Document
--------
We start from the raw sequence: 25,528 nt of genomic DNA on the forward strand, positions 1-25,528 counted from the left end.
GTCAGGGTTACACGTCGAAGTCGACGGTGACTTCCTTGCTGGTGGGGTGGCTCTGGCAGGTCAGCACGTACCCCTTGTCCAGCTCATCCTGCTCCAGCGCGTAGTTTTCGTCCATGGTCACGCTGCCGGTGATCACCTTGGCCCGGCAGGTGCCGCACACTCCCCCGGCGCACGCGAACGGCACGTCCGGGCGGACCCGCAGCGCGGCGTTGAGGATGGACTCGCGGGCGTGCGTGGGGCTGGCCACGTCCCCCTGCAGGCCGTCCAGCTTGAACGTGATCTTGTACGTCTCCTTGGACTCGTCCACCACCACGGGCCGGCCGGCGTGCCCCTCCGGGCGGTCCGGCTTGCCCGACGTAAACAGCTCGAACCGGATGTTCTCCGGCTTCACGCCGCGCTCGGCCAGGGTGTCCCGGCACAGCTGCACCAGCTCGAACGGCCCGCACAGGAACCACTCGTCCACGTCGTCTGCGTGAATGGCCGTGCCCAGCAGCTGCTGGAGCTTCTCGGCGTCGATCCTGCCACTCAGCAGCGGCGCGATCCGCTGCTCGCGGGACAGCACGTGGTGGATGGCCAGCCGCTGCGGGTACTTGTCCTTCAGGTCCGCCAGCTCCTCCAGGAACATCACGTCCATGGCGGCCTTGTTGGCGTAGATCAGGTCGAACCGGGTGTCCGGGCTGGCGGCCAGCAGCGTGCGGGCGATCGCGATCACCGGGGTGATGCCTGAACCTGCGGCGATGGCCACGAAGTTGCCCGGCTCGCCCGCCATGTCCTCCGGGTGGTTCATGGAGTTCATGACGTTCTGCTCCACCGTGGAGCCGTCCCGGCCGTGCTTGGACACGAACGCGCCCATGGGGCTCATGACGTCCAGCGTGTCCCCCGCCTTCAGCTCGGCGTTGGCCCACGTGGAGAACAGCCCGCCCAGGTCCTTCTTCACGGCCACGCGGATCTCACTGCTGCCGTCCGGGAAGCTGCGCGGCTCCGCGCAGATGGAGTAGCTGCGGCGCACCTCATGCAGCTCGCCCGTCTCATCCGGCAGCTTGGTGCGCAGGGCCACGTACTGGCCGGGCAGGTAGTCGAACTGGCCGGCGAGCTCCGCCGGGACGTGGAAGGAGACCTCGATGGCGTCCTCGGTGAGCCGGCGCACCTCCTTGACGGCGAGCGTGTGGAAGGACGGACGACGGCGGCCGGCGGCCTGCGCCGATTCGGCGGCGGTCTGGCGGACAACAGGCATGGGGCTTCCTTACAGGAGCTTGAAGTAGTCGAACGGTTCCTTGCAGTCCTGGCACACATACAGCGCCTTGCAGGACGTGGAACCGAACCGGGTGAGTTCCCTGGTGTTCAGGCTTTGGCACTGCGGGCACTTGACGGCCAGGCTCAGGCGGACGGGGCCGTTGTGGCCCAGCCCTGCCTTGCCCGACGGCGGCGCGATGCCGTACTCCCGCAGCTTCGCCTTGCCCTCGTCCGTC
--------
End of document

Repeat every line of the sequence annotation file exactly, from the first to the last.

We start from the raw sequence: 25,528 nt of genomic DNA on the forward strand, positions 1-25,528 counted from the left end.
GTCAGGGTTACACGTCGAAGTCGACGGTGACTTCCTTGCTGGTGGGGTGGCTCTGGCAGGTCAGCACGTACCCCTTGTCCAGCTCATCCTGCTCCAGCGCGTAGTTTTCGTCCATGGTCACGCTGCCGGTGATCACCTTGGCCCGGCAGGTGCCGCACACTCCCCCGGCGCACGCGAACGGCACGTCCGGGCGGACCCGCAGCGCGGCGTTGAGGATGGACTCGCGGGCGTGCGTGGGGCTGGCCACGTCCCCCTGCAGGCCGTCCAGCTTGAACGTGATCTTGTACGTCTCCTTGGACTCGTCCACCACCACGGGCCGGCCGGCGTGCCCCTCCGGGCGGTCCGGCTTGCCCGACGTAAACAGCTCGAACCGGATGTTCTCCGGCTTCACGCCGCGCTCGGCCAGGGTGTCCCGGCACAGCTGCACCAGCTCGAACGGCCCGCACAGGAACCACTCGTCCACGTCGTCTGCGTGAATGGCCGTGCCCAGCAGCTGCTGGAGCTTCTCGGCGTCGATCCTGCCACTCAGCAGCGGCGCGATCCGCTGCTCGCGGGACAGCACGTGGTGGATGGCCAGCCGCTGCGGGTACTTGTCCTTCAGGTCCGCCAGCTCCTCCAGGAACATCACGTCCATGGCGGCCTTGTTGGCGTAGATCAGGTCGAACCGGGTGTCCGGGCTGGCGGCCAGCAGCGTGCGGGCGATCGCGATCACCGGGGTGATGCCTGAACCTGCGGCGATGGCCACGAAGTTGCCCGGCTCGCCCGCCATGTCCTCCGGGTGGTTCATGGAGTTCATGACGTTCTGCTCCACCGTGGAGCCGTCCCGGCCGTGCTTGGACACGAACGCGCCCATGGGGCTCATGACGTCCAGCGTGTCCCCCGCCTTCAGCTCGGCGTTGGCCCACGTGGAGAACAGCCCGCCCAGGTCCTTCTTCACGGCCACGCGGATCTCACTGCTGCCGTCCGGGAAGCTGCGCGGCTCCGCGCAGATGGAGTAGCTGCGGCGCACCTCATGCAGCTCGCCCGTCTCATCCGGCAGCTTGGTGCGCAGGGCCACGTACTGGCCGGGCAGGTAGTCGAACTGGCCGGCGAGCTCCGCCGGGACGTGGAAGGAGACCTCGATGGCGTCCTCGGTGAGCCGGCGCACCTCCTTGACGGCGAGCGTGTGGAAGGACGGACGACGGCGGCCGGCGGCCTGCGCCGATTCGGCGGCGGTCTGGCGGACAACAGGCATGGGGCTTCCTTACAGGAGCTTGAAGTAGTCGAACGGTTCCTTGCAGTCCTGGCACACATACAGCGCCTTGCAGGACGTGGAACCGAACCGGGTGAGTTCCCTGGTGTTCAGGCTTTGGCACTGCGGGCACTTGACGGCCAGGCTCAGGCGGACGGGGCCGTTGTGGCCCAGCCCTGCCTTGCCCGACGGCGGCGCGATGCCGTACTCCCGCAGCTTCGCCTTGCCCTCGTCCGTC